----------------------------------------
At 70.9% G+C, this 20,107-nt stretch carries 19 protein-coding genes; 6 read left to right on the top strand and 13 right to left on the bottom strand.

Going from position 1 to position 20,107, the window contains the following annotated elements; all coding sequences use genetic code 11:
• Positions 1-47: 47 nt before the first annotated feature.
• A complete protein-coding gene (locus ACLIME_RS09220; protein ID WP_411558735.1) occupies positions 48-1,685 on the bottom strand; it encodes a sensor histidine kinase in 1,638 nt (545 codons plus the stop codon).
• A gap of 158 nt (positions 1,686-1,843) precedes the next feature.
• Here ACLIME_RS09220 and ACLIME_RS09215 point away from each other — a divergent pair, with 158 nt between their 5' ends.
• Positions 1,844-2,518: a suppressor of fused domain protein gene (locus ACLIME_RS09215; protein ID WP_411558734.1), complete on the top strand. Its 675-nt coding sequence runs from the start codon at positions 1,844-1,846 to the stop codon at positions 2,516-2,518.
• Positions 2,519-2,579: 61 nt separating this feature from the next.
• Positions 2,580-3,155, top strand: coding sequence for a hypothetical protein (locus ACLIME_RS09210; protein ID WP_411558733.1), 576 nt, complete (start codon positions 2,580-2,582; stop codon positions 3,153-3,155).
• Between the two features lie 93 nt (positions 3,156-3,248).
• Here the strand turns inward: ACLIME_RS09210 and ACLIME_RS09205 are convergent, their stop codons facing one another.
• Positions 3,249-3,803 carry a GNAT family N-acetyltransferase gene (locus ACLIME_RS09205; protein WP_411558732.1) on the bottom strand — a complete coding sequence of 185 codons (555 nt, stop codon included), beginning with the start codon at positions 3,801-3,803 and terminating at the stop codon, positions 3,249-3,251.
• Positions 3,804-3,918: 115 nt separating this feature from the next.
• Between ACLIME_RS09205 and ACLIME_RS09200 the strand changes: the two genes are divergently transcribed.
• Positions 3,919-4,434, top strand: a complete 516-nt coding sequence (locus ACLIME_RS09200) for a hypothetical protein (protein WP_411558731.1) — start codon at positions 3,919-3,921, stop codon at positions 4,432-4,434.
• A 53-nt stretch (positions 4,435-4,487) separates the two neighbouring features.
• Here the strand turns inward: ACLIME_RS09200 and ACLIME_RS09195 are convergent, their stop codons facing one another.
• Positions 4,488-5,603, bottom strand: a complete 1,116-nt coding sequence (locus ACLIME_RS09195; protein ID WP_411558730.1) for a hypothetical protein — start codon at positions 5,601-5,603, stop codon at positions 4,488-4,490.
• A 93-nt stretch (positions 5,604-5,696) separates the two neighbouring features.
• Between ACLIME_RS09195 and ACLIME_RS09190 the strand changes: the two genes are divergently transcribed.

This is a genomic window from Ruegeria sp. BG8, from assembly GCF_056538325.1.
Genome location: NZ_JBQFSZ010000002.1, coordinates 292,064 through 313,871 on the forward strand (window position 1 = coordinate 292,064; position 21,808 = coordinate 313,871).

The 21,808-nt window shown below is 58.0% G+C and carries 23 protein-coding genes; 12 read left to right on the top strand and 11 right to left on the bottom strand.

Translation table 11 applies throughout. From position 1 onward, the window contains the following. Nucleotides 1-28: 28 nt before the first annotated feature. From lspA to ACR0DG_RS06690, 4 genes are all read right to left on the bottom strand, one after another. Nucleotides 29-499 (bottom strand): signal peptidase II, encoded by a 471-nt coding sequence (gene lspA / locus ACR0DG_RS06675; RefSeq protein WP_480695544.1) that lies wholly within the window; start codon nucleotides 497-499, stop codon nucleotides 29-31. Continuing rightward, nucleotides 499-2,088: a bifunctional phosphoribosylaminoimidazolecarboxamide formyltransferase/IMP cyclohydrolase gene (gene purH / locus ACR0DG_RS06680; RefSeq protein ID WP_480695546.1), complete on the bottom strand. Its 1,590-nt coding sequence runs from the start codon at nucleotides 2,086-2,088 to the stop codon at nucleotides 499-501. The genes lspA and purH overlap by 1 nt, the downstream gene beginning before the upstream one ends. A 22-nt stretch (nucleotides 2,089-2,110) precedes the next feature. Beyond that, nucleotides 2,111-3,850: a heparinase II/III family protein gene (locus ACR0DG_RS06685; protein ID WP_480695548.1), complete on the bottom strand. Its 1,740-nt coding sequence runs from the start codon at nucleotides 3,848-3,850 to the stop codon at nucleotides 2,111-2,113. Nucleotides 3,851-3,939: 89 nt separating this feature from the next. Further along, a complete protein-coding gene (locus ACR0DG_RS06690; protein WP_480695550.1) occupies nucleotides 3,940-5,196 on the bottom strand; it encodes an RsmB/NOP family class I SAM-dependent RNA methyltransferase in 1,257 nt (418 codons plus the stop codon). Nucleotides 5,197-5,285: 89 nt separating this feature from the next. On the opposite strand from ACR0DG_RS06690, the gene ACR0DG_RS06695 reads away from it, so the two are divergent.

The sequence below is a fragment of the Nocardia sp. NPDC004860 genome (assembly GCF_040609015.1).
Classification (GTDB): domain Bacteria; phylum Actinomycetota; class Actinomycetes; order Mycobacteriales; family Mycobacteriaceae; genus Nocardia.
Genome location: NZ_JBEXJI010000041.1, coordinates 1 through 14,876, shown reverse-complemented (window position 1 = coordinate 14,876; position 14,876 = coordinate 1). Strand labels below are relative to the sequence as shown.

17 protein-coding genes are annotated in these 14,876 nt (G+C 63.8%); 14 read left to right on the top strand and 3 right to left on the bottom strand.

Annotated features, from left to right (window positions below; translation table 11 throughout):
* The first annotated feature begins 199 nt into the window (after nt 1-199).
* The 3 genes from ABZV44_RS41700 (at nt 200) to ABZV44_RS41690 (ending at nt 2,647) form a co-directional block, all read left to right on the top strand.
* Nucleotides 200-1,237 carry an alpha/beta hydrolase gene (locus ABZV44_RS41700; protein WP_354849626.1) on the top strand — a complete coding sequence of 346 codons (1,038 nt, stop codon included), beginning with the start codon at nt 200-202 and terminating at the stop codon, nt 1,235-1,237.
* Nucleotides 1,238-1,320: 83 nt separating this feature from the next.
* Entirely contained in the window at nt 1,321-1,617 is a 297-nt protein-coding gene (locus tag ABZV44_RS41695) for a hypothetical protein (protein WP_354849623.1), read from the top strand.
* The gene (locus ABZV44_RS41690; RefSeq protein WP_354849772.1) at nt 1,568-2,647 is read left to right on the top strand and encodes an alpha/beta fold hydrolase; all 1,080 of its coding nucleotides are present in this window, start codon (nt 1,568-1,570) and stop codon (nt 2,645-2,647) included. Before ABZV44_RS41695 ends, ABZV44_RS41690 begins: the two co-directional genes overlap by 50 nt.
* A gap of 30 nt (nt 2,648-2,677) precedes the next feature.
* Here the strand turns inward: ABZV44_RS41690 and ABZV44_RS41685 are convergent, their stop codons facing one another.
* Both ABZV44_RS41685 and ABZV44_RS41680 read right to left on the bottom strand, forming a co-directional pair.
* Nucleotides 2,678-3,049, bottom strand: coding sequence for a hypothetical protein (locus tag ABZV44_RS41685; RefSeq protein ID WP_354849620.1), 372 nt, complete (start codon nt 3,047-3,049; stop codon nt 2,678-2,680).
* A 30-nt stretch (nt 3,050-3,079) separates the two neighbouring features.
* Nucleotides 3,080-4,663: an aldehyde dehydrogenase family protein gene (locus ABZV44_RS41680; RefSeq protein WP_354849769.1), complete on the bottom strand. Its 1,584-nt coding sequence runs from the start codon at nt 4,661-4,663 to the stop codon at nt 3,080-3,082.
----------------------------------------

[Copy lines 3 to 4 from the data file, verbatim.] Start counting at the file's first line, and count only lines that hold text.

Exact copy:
• Positions 1-47: 47 nt before the first annotated feature.
• A complete protein-coding gene (locus ACLIME_RS09220; protein ID WP_411558735.1) occupies positions 48-1,685 on the bottom strand; it encodes a sensor histidine kinase in 1,638 nt (545 codons plus the stop codon).